An historic UniSport Nationals Athletics Championships, supported by Strategic Partner, Tourism & Events Queensland, has wrapped up today, with The University of Queensland (UQ) and The University of Sydney (USYD) being crowned the overall men’s and women’s champion universities, respectively.
Forty universities descended on the Gold Coast Performance Centre, Queensland to contest the championships across a bursting track and field events program. Fifteen meet records were broken throughout the week, solidifying that the standard of competition continues to get stronger from year to year.
UniSport Australia CEO, Mark Sinderberry congratulated all student-athletes for their performances this year, particularly UQ and USYD for winning their respective men’s and women’s overall titles.
“This event continues to grow in stature with the support of Athletics Australia and the top-class facility on the Gold Coast. UniSport Nationals has fast become an important event on the athletics calendar; this year was our largest event since 1996 with over 400 student-athletes representing their universities with pride this year”, Sinderberry said.
The tempo was set from day one, with many outstanding performances being posted throughout the week. Most notably, Jai Gordon of the University of Southern Queensland (UniSQ) set a new men’s 100m record of 10.27 which ended an honour held for 57 years (1966) by Gary Eddy of The University of Melbourne (MELB) and equalled in 1968 by Phillip King, also of MELB.
In what can only be described as a serendipitous moment when advising the Eddy family of the new record, officials learnt that Gary who had been battling illness, was laid to rest by his family and friends just hours before Gordon set the new benchmark for the next generation of university sprinters. Eddy’s daughter, Celeste passed on her congratulations for Gordon, “I feel it is very fitting his record goes this week!”
Gordon expressed his condolences to the family and reflected on his performance. “I am both humbled and honoured to carry on his (Gary’s) legacy as a student-athlete.”
Eddy’s other longstanding records, the men’s 200m (1967; equalled in 1981 by UNSW’s Derek Blumberg) as well as the 4x100m relay (1967) didn’t last much longer, as on day three of the championships, UQ’s Lachlan Kennedy claimed the individual honours in the 200m and a strong UQ contingent of Luke McLellan, Andrew Clare, Rory Easton and Kennedy earning important team points in a blistering 4x100m relay effort.
The outstanding performances that resulted in new UniSport records include:
Men’s 100m: Jai Gordon, University of Southern Queensland: 10.27s (w: 3.0)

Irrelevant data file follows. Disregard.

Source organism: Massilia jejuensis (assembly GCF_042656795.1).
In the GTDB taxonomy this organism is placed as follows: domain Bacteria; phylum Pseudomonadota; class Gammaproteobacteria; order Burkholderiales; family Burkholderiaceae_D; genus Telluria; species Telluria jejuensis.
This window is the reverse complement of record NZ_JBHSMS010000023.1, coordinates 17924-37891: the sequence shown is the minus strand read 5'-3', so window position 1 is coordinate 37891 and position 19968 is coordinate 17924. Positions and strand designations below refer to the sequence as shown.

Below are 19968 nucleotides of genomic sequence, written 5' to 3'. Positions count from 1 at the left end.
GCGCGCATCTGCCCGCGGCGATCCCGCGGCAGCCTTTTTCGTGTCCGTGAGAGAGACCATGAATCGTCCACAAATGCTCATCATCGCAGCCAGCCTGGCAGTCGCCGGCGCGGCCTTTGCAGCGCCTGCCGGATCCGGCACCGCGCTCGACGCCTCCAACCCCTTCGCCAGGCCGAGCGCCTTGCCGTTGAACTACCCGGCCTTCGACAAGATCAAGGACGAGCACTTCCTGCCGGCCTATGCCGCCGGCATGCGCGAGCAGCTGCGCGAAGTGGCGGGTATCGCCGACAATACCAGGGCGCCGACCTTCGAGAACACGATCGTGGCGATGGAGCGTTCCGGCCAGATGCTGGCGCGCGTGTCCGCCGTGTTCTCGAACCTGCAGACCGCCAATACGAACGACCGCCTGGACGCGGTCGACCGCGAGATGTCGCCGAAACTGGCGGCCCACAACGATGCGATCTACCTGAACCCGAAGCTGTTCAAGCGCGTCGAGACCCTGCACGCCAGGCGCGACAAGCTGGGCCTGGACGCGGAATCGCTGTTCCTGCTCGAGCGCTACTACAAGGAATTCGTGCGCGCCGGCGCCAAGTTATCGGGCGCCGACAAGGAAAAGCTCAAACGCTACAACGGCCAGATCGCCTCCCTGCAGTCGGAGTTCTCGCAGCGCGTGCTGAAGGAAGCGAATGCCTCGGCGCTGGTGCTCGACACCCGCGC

Men’s 200m: Lachlan Kennedy, The University of Queensland: 20.93s (w: 1.7)
Men’s 400m: Reece Holder, Queensland University of Technology: 46.00s
Men’s 4x100m Relay: The University of Queensland: 40.58s
Men’s Long Jump: Liam Adcock, The University of Queensland: 8.15m (w: 1.5)
Men’s 1500m MC: Jaryd Clifford (T12), The University of Melbourne: 3:48.75 min
Women’s Long Jump: Alyssa Lowe, The University of Sydney: 6.36m (w: 0.3)
Women’s 5000m racewalk: Hannah Mison, The University of Newcastle: 22:10.95 min
Women’s 4x100m Relay: The University of Sydney: 46.02s
Women’s 100m MC:
Summer Giddings (T/F35), Macquarie University: 18.00s
Abby Craswell (T36), Griffith University: 15.06s
Amy Tobin (Rr1), Southern Cross University: 30.44s
Women’s 200m MC:
Summer Giddings (T/F35), Macquarie University: 40.03s
Tamsin Colley (T36), UNSW Sydney: 32.86s
Women’s Long Jump MC: Kailyn Johnson (T37), The University of Sydney: 4.05m
Sinderberry noted how the standard on the event is continuing to improve, evidenced in the number of records broken during the event. “I would like to particularly congratulate the efforts of those student-athletes who broke records in the 100m, 200m, long jump and relay that dated back to the 1960’s and 70’s. An outstanding achievement.”
Ten para-athletes also took to the championships in both track and field events. With multiple entries in the women’s 100m multi-class, a separate race was conducted for the first time, with a women’s para combined-university team contesting the 4x100m relay on the third day of competition.
Whilst the championships were glittered with many incredible performances, the opportunity it provided for students to compete, connect, and make lifelong memories is no less significant to the continuing success of the UniSport Nationals program.
Sinderberry passed on his sentiments to all participating individuals, “I hope every athlete is proud of their performances, had the opportunity to make new connections and most importantly, enjoyed themselves throughout the experience” he said.
In a first, the entire event was streamed on UniSport’s dedicated streaming platform, UniSportTV. Viewers were able to tune in live and free to watch the action. All three days of action can now be viewed on demand. Visit UniSportTV
The final results can be viewed at unisport.com.au/nationals-athletics.
The UniSport Nationals series continues with Swimming being held in conjunction with the Sydney Open from 12-14 May.
UniSport Australia (UniSport) is the peak body for university sport in Australia. 43 universities are members of UniSport, representing a population of over one million students. UniSport’s ambition is to become an integral partner to Australian universities and to deliver an outstanding student experience at our national intervarsity competitions.
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